Friday, January 9, 2015

Establishment Clause challenge to utility pole Eruvs fails

Telephone poles in Suffolk County featured an Eruv. What is an Eruv, you ask? It's an outside religious space for certain Jewish residents. Plaintiffs sued the Town of Westhampton Beach under the Establishment Clause, claiming that plastic strips placed on telephone poles designating the Eruvs constitute a state-sponsored religious message. The Court of Appeals disagrees.

The case is Jewish People for the Betterment of Westhampton Beach v. Village of Westhampton Beach, a summary order decided on January 6. The Second Circuit (Jacobs, Livingston and Raggi) tells us about the Eruv:

An eruv is a “demarcation of a defined geographic area within which adherents subscribing to a certain interpretation of Jewish law believe that they may perform certain activities that are otherwise prohibited on the Jewish Sabbath and Yom Kippur.”
Wikipedia defines an Eruv as "a ritual enclosure that some communities construct in their neighborhoods as a way to permit Jewish residents or visitors to carry certain objects outside their own homes on Sabbath and Yom Kippur. An eruv accomplishes this by integrating a number of private and public properties into one larger private domain, thereby countermanding restrictions on carrying objects from the private to the public domain on Sabbath and holidays. The eruv allows these religious Jews to, among other things, carry house keys, tissues, medicines, or babies with them, and use strollers and canes. The presence or absence of an eruv thus especially affects the lives of people with limited mobility and those responsible for taking care of babies and young children."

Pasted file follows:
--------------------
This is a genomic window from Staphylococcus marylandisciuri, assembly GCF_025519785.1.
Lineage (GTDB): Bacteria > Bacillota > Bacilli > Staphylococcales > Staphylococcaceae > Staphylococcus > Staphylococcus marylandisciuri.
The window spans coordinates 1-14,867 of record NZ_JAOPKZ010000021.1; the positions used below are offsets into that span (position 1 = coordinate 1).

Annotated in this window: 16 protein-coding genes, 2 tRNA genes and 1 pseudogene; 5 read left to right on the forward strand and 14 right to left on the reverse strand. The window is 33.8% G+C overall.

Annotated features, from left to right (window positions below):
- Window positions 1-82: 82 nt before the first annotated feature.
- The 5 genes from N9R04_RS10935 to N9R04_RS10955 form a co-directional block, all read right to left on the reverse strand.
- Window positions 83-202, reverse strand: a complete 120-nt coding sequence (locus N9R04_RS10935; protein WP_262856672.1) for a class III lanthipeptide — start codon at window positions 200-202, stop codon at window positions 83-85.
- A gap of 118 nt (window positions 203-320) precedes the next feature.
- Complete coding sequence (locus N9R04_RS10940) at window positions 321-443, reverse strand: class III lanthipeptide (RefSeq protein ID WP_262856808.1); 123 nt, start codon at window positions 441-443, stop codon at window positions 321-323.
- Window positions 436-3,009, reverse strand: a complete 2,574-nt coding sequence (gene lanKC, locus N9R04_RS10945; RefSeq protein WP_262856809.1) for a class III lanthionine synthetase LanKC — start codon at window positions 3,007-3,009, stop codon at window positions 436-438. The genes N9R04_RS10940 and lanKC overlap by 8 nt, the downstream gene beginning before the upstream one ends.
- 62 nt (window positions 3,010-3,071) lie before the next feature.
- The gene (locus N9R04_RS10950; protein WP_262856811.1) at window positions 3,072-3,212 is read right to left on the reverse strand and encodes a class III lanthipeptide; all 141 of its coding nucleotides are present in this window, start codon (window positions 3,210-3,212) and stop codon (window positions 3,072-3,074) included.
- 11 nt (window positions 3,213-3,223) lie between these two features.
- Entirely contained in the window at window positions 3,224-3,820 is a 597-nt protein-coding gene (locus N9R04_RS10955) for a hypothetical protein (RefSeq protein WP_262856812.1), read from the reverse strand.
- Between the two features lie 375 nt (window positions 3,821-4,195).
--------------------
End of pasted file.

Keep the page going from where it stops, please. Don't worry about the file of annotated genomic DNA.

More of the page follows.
In Westhampton, Eruvs are "inconspicuous strips attached to utility poles." Does their placement violate the First Amendment's Establishment Clause? The Second Circuit says they do not. "The Westhampton eruv was delineated by 'nearly invisible' staves and wires attached to utility poles.  Plaintiffs do not allege that these staves contain any overtly religious features that would distinguish them to a casual observer as any different from strips of material that might be attached to utility poles for secular purposes." Nor have plaintiffs plausibly alleged that the government action -- allowing the power company to place items of religious significance on utility poles -- serves no secular purpose.

And, the Court says, "No reasonable observer who notices the strips on [Long Island Power Authority] utility poles would draw the conclusion that a state actor is thereby endorsing religion, even assuming that a reasonable observer was aware that a state actor (LIPA) was the entity that contracted with a private party to lease the space." Nor do the Eruv strips on utility poles entangle the government with religion. As other courts have reached the same conclusion, the Second Circuit sides with the government in this case.

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